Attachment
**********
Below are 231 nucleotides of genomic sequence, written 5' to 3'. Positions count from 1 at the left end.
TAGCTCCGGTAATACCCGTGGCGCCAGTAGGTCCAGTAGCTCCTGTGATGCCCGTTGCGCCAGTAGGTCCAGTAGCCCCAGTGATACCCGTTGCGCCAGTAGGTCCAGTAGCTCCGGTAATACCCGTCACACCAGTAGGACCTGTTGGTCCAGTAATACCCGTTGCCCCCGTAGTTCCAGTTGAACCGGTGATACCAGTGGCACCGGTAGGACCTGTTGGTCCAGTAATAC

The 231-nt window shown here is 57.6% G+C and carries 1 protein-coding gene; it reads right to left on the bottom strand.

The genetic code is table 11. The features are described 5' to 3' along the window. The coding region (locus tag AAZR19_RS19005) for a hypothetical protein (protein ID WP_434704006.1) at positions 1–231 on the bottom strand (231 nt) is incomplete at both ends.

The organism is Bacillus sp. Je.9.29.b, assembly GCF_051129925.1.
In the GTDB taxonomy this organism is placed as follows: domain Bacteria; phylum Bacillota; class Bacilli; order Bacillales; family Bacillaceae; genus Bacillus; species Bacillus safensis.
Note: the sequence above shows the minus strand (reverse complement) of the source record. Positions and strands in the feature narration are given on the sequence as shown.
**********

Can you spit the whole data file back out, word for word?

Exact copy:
Below are 231 nucleotides of genomic sequence, written 5' to 3'. Positions count from 1 at the left end.
TAGCTCCGGTAATACCCGTGGCGCCAGTAGGTCCAGTAGCTCCTGTGATGCCCGTTGCGCCAGTAGGTCCAGTAGCCCCAGTGATACCCGTTGCGCCAGTAGGTCCAGTAGCTCCGGTAATACCCGTCACACCAGTAGGACCTGTTGGTCCAGTAATACCCGTTGCCCCCGTAGTTCCAGTTGAACCGGTGATACCAGTGGCACCGGTAGGACCTGTTGGTCCAGTAATAC

The 231-nt window shown here is 57.6% G+C and carries 1 protein-coding gene; it reads right to left on the bottom strand.

The genetic code is table 11. The features are described 5' to 3' along the window. The coding region (locus tag AAZR19_RS19005) for a hypothetical protein (protein ID WP_434704006.1) at positions 1–231 on the bottom strand (231 nt) is incomplete at both ends.

The organism is Bacillus sp. Je.9.29.b, assembly GCF_051129925.1.
In the GTDB taxonomy this organism is placed as follows: domain Bacteria; phylum Bacillota; class Bacilli; order Bacillales; family Bacillaceae; genus Bacillus; species Bacillus safensis.
Note: the sequence above shows the minus strand (reverse complement) of the source record. Positions and strands in the feature narration are given on the sequence as shown.